In Uganda, committees have been formed comprising of church members and farmer group members. Women constitute 80-90% on leadership structures in the committees formed. These committees use participatory approaches by visiting several households at a given day and carry out activities in the selected household. Women who planted African eggplants have benefited a lot both for home consumption and selling enabling many to buy stationery for their children. One lady called Naigaga Florence from Lwerera church is earning Ugshs 60,000 averagely per week and this has enabled her to set aside money towards the construction of her house. This strategy has led to the improvement in food production as more farmers are moving towards planting non-seasonal crops which ensures they have a source of income throughout the year. Fruit trees and vegetable gardens are increasingly becoming popular in the various homesteads. One of the main benefits of this type of farming is that these crops more drought resistant than the seasonal crops.

In Vihiga, the Africa Divine Church donated pieces of land for the establishment of model farms. The farmer-to-farmer technique within this region has helped to diffuse new technologies learnt from research institutions and other sources. This has been necessary as they also act as points for creating seed banks for communities. The sites continue to be practical sites where learning takes place and have also proven to be popular with the younger generation which prefers to practically see the changes and promise that farming has. The voice of young people in agriculture continues to gain prominence with more primary schools actively engaging in the 4k clubs in Vihiga County.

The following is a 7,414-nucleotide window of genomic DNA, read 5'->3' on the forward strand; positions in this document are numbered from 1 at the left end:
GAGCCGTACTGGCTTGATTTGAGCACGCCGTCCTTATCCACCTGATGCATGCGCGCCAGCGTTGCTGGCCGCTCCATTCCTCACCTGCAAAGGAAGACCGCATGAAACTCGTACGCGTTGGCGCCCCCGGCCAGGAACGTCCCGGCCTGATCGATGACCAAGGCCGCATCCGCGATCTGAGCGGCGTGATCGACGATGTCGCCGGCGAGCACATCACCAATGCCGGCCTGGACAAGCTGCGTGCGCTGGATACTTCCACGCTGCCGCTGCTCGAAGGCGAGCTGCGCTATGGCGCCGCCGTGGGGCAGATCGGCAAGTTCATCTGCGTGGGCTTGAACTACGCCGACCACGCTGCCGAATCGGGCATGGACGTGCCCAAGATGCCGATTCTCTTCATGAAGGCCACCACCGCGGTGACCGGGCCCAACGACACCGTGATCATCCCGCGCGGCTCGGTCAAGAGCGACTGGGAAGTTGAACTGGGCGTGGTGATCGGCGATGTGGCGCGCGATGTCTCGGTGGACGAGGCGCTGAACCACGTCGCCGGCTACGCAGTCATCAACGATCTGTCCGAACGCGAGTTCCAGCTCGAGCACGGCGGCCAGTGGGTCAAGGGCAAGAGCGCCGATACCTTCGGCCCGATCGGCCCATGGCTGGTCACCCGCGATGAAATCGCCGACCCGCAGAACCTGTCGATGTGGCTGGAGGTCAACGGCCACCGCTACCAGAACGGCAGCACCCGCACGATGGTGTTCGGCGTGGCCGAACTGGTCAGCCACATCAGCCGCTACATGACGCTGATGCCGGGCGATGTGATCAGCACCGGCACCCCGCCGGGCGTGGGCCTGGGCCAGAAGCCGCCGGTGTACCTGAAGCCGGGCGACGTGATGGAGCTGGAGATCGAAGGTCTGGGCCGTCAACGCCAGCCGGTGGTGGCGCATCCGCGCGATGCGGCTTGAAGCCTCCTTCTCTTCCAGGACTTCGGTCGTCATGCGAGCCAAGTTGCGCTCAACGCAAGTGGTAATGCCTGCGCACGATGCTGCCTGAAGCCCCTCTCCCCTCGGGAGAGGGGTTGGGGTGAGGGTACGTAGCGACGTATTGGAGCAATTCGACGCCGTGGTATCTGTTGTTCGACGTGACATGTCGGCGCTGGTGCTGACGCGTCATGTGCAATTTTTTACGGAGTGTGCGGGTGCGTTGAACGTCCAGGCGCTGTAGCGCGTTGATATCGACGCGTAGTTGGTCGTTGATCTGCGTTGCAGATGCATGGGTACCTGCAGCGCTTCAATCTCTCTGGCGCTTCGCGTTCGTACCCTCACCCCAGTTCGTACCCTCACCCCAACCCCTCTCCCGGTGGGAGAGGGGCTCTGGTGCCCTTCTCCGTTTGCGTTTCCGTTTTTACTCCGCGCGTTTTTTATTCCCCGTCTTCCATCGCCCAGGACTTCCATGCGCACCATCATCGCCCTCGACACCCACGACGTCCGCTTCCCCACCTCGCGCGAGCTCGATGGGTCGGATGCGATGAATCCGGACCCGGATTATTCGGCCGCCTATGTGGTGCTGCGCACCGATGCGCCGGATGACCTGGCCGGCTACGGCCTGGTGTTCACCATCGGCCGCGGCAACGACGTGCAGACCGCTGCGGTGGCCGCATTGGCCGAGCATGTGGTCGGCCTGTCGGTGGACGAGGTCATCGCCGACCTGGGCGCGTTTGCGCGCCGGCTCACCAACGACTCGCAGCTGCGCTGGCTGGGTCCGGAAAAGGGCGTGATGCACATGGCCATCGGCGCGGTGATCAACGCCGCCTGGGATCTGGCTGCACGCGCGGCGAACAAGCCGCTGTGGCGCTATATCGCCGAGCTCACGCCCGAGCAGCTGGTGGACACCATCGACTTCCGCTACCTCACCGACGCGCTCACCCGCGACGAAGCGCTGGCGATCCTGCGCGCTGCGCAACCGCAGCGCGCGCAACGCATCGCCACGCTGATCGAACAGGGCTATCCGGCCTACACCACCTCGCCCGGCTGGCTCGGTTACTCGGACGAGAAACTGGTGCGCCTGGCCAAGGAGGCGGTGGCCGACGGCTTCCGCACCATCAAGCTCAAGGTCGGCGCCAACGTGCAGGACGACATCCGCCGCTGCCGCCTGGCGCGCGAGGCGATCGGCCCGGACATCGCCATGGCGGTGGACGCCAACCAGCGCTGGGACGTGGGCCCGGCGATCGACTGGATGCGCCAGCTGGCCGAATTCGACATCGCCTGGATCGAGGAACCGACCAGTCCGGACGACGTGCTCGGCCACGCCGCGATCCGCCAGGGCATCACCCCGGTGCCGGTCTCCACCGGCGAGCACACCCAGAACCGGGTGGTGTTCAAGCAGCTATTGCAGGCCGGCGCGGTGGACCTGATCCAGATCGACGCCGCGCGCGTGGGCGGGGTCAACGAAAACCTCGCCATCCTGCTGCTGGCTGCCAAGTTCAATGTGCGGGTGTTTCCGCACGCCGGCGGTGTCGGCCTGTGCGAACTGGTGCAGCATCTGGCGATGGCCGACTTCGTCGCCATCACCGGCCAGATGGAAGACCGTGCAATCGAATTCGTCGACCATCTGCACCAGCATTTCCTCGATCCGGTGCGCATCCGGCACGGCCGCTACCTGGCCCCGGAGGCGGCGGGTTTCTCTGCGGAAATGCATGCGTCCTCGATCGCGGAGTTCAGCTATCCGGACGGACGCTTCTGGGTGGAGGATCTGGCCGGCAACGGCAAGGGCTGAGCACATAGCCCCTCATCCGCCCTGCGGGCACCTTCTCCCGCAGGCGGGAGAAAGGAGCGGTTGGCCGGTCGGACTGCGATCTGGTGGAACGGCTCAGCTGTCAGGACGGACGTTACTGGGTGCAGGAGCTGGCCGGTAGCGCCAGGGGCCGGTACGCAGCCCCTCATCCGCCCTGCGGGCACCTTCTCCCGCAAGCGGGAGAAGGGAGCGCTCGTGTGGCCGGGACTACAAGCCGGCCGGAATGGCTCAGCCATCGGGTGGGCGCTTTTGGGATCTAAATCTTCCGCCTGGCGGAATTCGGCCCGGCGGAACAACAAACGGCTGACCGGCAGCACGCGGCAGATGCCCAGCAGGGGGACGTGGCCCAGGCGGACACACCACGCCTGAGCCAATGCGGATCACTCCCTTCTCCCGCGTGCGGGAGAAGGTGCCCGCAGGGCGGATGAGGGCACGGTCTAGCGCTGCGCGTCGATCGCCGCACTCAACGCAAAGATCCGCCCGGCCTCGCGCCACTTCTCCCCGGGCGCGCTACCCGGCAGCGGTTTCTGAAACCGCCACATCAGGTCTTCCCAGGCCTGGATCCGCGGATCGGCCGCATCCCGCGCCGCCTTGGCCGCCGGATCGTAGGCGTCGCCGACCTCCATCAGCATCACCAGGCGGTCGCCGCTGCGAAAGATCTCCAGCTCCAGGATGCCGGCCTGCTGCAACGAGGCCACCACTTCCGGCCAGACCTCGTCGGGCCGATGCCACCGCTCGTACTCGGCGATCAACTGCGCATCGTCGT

OAIC has also established stakeholder engagement platforms in West Pokot. This has resulted in the FRPs to have conversations with County governments to help farmers construct seed banks as well as ensuring they get cheap loans to enable them to access farm inputs easily. Many continue to organise seed and farm produce fairs as platforms for learning and bringing together members of the county assembly, governors to showcase their produce as well as look for markets. 

The future of agriculture should focus on the key benefits of Farmers-to-farmer technique. This engaging technique provides rural farmers with an opportunity to physically demonstrate and teach each other appropriate technologies, as well as venues to test new methods side by side with traditional methods. Interactive model farms have a long tradition and have proved to be an effective means of supporting farmers in problem -solving at the farm level. Their sizes can vary widely, ranging from small to big farms. Depending on what’s being tested or showcased, the demonstration farm could have different types of crops and crop varieties, livestock or poultry breeds, fertiliser treatments or technology, such as drip irrigation. It is key to note that well- presented demos enable farmers to see for themselves that technology works, therefore, encouraging them to try the new methods while farming. has equipped small scale-farmers with the practical advice of how to handle the ongoing agricultural challenges, climate change and food insecurity.